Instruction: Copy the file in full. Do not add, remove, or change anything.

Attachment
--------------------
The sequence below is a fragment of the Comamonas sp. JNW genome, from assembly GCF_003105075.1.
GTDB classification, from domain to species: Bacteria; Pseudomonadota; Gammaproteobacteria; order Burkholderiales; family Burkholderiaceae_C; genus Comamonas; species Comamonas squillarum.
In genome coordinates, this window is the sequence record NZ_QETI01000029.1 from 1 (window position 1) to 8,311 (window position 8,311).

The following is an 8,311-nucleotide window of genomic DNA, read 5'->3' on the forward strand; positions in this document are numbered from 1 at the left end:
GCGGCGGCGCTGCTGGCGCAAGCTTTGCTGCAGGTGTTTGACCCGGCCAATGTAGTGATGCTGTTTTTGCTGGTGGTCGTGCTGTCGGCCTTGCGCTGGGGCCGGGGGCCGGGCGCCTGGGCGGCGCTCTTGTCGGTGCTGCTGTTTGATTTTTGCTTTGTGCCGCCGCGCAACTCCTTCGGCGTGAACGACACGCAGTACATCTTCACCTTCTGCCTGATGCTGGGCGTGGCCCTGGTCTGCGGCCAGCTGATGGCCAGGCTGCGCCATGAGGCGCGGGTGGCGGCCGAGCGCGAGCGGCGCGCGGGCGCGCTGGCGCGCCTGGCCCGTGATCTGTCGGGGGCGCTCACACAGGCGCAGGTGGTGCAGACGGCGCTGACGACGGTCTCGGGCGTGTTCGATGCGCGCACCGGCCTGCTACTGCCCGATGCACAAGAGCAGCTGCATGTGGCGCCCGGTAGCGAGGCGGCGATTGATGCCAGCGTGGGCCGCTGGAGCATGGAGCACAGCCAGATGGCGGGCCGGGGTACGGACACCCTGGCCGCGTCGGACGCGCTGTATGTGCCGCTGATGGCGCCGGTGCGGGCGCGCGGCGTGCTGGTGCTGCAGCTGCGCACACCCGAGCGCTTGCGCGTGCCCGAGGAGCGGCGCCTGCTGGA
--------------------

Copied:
The sequence below is a fragment of the Comamonas sp. JNW genome, from assembly GCF_003105075.1.
GTDB classification, from domain to species: Bacteria; Pseudomonadota; Gammaproteobacteria; order Burkholderiales; family Burkholderiaceae_C; genus Comamonas; species Comamonas squillarum.
In genome coordinates, this window is the sequence record NZ_QETI01000029.1 from 1 (window position 1) to 8,311 (window position 8,311).

The following is an 8,311-nucleotide window of genomic DNA, read 5'->3' on the forward strand; positions in this document are numbered from 1 at the left end:
GCGGCGGCGCTGCTGGCGCAAGCTTTGCTGCAGGTGTTTGACCCGGCCAATGTAGTGATGCTGTTTTTGCTGGTGGTCGTGCTGTCGGCCTTGCGCTGGGGCCGGGGGCCGGGCGCCTGGGCGGCGCTCTTGTCGGTGCTGCTGTTTGATTTTTGCTTTGTGCCGCCGCGCAACTCCTTCGGCGTGAACGACACGCAGTACATCTTCACCTTCTGCCTGATGCTGGGCGTGGCCCTGGTCTGCGGCCAGCTGATGGCCAGGCTGCGCCATGAGGCGCGGGTGGCGGCCGAGCGCGAGCGGCGCGCGGGCGCGCTGGCGCGCCTGGCCCGTGATCTGTCGGGGGCGCTCACACAGGCGCAGGTGGTGCAGACGGCGCTGACGACGGTCTCGGGCGTGTTCGATGCGCGCACCGGCCTGCTACTGCCCGATGCACAAGAGCAGCTGCATGTGGCGCCCGGTAGCGAGGCGGCGATTGATGCCAGCGTGGGCCGCTGGAGCATGGAGCACAGCCAGATGGCGGGCCGGGGTACGGACACCCTGGCCGCGTCGGACGCGCTGTATGTGCCGCTGATGGCGCCGGTGCGGGCGCGCGGCGTGCTGGTGCTGCAGCTGCGCACACCCGAGCGCTTGCGCGTGCCCGAGGAGCGGCGCCTGCTGGA